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Megalo Box – a new vision of a classic anime

It is now the 50th anniversary of the manga Ashita no Joe. "Voted "Japanese Favorite TV Anime" placing 4 out of 100 among celebrities votes. Joe Yabuki was ranked seventh in Mania Entertainment's "10 Most Iconic Anime Heroes", written by Thomas Zoth, who commented that, "Tomorrow's

It is now the 50th anniversary of the manga Ashita no Joe.

“Voted “Japanese Favorite TV Anime” placing 4 out of 100 among celebrities votes. Joe Yabuki was ranked seventh in Mania Entertainment’s “10 Most Iconic Anime Heroes”, written by Thomas Zoth, who commented that, “Tomorrow’s Joe captured the zeitgeist of 1960s Japan. The story of Joe’s rise from nothing touched a chord with Japanese audiences, who were seeing their country prosper after a long period of postwar devastation.” According to a character designer from the video game company SNK, Ashita no Joe was an influence in designing Kyo Kusanagi. Anime News Network’s reviewer Justin Sevakis analyzed the series, praising its storyline but criticized some aspects about the first movie adaptation. He praised Joe’s character development and his relationship with other boxers.[16] According to The Japan Timess Mark Schilling, the series “became the template for not only Fumihiko Sori’s 2011 live-action film of the same title, but many Japanese sports movie and TV franchises.”
– wikipedia.org/wiki/Ashita_no_Joe#Reception_and_cultural_impact

In honor of the Ashita no Joe anniversary two anime series were announced early this year to commemorate the event, one being a new adaptation of Grappler Baki and the other Megalo Box which premiered on April 6, 2018 and can be streamed on Crunchyroll.

Set in a futuristic cyberpunk world, with all the grime to glitz polar extremes to bounce off of, the story is a new re-visioning of the Ashita no Joe story. Our main protagonist is a scrappy down on his luck underground prize fighter named Junk Dog. Junk Dog makes his living throwing fights with his promoter for a local crime boss fixing unsanctioned “smoker” boxing events in the slums of the city. Junk Dog does this with the expectations that his promoter / trainer will start taking his skills seriously in future fights and let him compete honestly. The boxing of this future is the same as in our contemporary era; except in the future of Megalo Box, fighters compete with Gear rigs. Gears are exoskeleton like harnesses attached to fighters either externally or integrated giving the fighter enhanced strength and punching power. Adding more danger and excitement to the already dangerous sport of pugilism. It’s a marriage of athleticism and state of the art technology. The journey of our hero is one of accomplishment and acknowledgement as he aspires to win the Megalonia tournament.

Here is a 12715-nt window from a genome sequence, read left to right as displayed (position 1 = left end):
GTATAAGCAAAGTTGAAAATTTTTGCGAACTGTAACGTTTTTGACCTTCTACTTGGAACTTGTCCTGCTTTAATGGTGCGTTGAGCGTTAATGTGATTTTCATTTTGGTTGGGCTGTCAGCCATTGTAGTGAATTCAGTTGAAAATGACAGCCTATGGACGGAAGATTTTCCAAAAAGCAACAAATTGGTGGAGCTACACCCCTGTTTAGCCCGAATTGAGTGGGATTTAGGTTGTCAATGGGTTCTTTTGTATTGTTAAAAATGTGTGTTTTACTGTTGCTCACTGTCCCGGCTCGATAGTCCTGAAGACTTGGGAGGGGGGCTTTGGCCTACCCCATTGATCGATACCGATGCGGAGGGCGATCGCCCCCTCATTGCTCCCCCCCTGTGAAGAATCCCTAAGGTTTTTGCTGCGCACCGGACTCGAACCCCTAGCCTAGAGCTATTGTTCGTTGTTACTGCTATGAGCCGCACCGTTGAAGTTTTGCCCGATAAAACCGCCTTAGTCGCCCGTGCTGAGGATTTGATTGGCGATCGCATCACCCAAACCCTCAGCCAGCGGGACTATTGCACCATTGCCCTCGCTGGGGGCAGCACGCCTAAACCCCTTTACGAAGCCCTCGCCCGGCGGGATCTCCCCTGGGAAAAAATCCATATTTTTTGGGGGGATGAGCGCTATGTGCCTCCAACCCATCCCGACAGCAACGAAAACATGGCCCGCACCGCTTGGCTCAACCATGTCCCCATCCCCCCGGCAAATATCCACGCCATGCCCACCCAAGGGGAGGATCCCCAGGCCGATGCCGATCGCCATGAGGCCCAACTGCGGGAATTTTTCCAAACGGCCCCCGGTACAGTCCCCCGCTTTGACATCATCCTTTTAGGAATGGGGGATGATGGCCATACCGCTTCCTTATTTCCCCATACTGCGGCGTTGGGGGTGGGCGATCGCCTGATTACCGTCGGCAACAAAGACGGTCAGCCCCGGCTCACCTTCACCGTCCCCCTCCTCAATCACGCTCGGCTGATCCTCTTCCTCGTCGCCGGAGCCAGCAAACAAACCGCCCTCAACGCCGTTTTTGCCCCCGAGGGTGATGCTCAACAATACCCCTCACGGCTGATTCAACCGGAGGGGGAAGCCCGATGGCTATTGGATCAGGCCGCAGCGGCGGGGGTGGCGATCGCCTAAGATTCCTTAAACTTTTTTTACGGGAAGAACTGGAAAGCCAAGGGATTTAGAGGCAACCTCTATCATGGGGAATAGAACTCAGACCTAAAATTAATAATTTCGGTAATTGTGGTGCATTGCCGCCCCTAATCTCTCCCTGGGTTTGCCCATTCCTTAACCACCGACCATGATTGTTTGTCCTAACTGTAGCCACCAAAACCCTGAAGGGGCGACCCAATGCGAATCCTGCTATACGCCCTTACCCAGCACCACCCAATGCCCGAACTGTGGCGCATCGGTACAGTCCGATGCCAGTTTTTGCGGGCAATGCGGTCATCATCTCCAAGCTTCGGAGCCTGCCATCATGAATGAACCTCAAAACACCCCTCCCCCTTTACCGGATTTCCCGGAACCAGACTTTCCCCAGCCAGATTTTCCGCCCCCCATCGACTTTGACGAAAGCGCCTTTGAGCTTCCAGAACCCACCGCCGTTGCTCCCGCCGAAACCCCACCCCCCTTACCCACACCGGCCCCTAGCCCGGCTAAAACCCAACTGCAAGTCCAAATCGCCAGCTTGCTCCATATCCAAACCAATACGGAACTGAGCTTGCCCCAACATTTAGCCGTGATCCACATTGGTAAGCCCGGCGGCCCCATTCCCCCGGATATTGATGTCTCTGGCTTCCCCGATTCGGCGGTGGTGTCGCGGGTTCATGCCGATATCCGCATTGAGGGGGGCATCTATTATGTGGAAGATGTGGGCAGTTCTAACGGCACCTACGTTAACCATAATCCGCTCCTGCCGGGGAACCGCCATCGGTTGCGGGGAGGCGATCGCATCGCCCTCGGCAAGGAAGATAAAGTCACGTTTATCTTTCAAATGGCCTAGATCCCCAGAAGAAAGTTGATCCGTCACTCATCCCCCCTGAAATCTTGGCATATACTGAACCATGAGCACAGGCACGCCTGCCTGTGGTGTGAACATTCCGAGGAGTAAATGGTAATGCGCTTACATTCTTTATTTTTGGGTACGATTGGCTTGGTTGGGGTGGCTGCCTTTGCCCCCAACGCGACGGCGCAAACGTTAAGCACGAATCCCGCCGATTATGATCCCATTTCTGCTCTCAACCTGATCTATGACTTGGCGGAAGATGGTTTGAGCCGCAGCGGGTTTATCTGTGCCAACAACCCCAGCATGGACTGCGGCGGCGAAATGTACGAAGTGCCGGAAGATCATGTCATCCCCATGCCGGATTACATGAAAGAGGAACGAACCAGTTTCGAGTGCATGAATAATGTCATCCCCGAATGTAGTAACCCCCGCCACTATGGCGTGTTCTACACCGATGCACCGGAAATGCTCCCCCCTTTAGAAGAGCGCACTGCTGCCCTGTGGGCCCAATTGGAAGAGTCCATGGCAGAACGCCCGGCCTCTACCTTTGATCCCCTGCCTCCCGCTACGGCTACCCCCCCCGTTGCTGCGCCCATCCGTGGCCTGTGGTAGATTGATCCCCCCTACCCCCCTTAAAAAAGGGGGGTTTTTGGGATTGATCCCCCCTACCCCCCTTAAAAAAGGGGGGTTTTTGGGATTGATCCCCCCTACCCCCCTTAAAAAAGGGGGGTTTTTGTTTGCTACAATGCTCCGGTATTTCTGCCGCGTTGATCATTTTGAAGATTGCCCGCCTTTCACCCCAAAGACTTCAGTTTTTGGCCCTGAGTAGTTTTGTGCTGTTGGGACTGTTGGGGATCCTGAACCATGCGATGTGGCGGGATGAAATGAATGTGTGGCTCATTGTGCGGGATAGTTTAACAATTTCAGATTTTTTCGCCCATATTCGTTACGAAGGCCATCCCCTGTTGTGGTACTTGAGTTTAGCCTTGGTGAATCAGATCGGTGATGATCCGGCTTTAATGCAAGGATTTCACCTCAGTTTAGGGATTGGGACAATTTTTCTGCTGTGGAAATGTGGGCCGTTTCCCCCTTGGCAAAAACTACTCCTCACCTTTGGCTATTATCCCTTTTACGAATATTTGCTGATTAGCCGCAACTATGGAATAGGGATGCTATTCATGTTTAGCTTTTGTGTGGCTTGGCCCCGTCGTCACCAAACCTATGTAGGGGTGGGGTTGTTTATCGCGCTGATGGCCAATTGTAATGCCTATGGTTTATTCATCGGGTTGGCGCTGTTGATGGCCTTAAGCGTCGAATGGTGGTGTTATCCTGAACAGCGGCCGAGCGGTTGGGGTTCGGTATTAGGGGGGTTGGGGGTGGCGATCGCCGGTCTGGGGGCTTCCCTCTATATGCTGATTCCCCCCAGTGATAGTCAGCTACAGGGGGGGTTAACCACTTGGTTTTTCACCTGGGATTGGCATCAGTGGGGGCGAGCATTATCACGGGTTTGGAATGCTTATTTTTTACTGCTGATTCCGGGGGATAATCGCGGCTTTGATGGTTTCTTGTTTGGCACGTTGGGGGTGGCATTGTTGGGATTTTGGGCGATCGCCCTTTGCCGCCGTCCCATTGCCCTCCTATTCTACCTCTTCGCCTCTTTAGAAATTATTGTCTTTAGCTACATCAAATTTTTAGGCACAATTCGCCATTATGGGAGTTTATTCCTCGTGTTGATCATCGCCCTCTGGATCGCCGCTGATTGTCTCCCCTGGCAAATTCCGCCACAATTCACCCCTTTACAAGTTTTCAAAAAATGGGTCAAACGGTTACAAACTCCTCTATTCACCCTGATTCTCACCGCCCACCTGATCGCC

Now into my fourth episode of the series, I have to say I am very impressed. The art style of Megalo Box is very reminiscent of older anime-say from the mid 90’s into early 00’s. The series is directed by conceptual designer Yō Moriyama with Katsuhiko Manabe and Kensaku Kojima oversee scripts. Japanese producer and mulit-instrumentalist Mabanua is in charge of music (victoriously). The opening theme is “Bite” by LEO Imai and the ending theme is “Kakatte Koi yo” by NakamuraEmi, there is an insert song by hip hop artist COMA-CHI. There are a total of 13 episodes.

The animation is crisp and the backgrounds are dirty, grimey and covered in graffiti. The character designs are unique and they are all individually interesting. Definitely full of interpersonal chemistry. If you are a fan of Cowboy Bebop, Samurai Champloo, Baki the grappler, Texhnolyze, Redline, Hajime no Ippo, then you’ll really sink your teeth into this.
So keep your guard up and your finger on that Rewind button.

WATCH IT NOW!!! – http://www.crunchyroll.com/megalobox




A misanthropic fiction writer and pop culture killer, originally from NYC as well loiterer of the Philadelphia area. The author of a handful of spoken word albums. Member of the Jade Palace Guard; a collective of underground lo-fi artists. Creator and author of HAINESVILLE. Currently residing in Tucson, AZ.

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